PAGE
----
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Standing in the pouring rain outside the dark grey bricks of Number Ten Downing Street, Rishi Sunak announced a long-awaited general election. A protestor stood outside the cast iron gates, playing Things Can Only Get Better by D:Ream – Blair’s 1997 landslide victory tune. Rain pelted down onto the Prime Minister’s expensive suit, cameras clicked, and journalists huddled in front of the dripping podium.

It’s not quite the image the Conservatives would have imagined accompanying the optimistic call of a summer election. And from that moment onwards Things Did Not Really Get Better. At all.

The next morning saw the image of a sodden Rishi Sunak plastered across every front page, with headlines such as “Drown and Out” and “Things Can Only Get Wetter” from newspapers across the political spectrum, the pathetic fallacy of the day before a gift to headline writers. Within 24 hours, Sunak had already asked the people of Wales if they were excited for the Euros (Wales didn’t qualify), delivered a speech where the Titanic was built and, inevitably, whether it was a metaphor for the state of the Conservative party.  (Coming from Northern Ireland as I do, it is constitutionally mandated that I write, at this point, that Titanic was fine when she left Belfast). Sunak also got caught out answering questions from planted Conservative councillors at a Q&A in a warehouse in Derby, who were not actually biscuit factory workers asking, er, crunchy questions of the Prime Minister.

In the meantime, Keir Starmer plasters campaign emails and placards with a single, 6 letter word: change. Sir Keir is positioning himself as just that - something new, something different, something better. After a year of comfortably winning unexpected by-elections in seats never before held by Labour, a hugely successful set of local elections and a growing lead in opinion polls, the Labour Party really are in prime position. However, Labour frontbenchers are keen to exercise expectation management, reiterating that the fight is far from won and pointing to the 12.7% swing needed to obtain a comfortable majority.

Often criticised for riding on the back of Conservative failures rather than sitting on his hefty 20 point poll-lead through initiatives of his own, Starmer will face added pressure over the next few weeks to steer away from the “14 years of Tory chaos” line and pivot the public’s attention towards Labour’s plan – and exactly how said plan will be funded. The message is change leading to stability, but that stability is still untested and, largely, unexamined in terms of policy.

Sunak is also positioning himself as the candidate for stability (in contrast to his party Conference speech last year where after 13 years of Conservatives in government he said he wanted to be the change candidate).  But by saying he's all about stability, he is in danger of distancing himself from his party. He has not said that the past 14 years of Tory governments have been fantastic, nor is he even saying that the Conservative record is one which he will stand over, not least in references to his immediate predecessor, Liz Truss. Rather, he is positioning himself as a lone candidate, citing his work as Chancellor during the Covid pandemic, particularly furlough, and his own measures put in place to reduce inflation. Now at 2.3%, the rate of inflation down to manageable levels, his calculation is that the economy is largely in the right place for an election.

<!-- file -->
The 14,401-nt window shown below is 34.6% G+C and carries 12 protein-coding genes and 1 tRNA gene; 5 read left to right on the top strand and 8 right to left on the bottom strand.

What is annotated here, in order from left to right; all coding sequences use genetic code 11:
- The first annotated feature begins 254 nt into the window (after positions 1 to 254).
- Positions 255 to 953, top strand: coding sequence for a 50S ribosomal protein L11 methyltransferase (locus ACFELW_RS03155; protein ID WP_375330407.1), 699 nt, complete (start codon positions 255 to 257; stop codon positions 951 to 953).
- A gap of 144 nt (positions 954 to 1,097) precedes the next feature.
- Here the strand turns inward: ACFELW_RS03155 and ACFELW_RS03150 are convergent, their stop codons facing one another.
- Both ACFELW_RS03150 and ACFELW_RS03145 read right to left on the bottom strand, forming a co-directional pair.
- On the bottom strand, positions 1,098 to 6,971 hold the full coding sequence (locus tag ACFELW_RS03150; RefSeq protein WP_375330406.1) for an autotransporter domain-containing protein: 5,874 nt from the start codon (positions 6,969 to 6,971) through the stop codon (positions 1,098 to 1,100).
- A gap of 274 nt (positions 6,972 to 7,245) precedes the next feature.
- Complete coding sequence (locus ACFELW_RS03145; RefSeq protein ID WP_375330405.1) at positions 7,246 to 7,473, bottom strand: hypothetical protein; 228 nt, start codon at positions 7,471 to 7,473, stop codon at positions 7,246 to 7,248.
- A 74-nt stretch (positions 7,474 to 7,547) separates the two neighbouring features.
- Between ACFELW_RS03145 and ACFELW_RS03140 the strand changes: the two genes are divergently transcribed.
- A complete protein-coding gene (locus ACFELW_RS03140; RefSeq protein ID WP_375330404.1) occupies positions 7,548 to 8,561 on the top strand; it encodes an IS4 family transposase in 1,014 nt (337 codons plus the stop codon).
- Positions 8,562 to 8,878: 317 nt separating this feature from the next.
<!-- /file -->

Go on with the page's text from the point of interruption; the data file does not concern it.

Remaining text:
Conservatives such as Iain Duncan Smith have defended this approach, pointing out that Blair did exactly the same thing in 1997. This is not untrue, but lacks a key detail in that Blair was fighting from a place of opposition. He did not have the opportunity to cite achievements his party had made over the past decade, for Labour had not been in power. For Rishi Sunak, it should be easy to draw on examples of political success over the past 14 years, but with living standards at record lows, the cost of living sky high and a general feeling that Britain is not working -- the 'Broken Britain' narrative, which has strongly taken hold --  this is a difficult task.

Thus far, the campaign has been light on policy. The most significant announcements from each party both have an impact on the same late-teen age group, but could not be more different in their messaging. In an attempt to appeal to the rightward leaning, perhaps older electorate, Rishi Sunak has announced he would bring back National Service for 18 year olds if he is re-elected. Starmer, in contrast, says he would give 16 and 17 year olds the vote.

Six weeks is a very long time in politics. There will be mistakes, there will be inertia and there will be foul play. Some experts say that what happens on the campaign is irrelevant to the outcome of the election and the outcome is already decided, but with a large proportion of the electorate still undecided -- although pollsters disagree on what this number is, indeed how to calculate it -- there is still work to be done to convince many.

by Peter Cardwell, Senior Counsel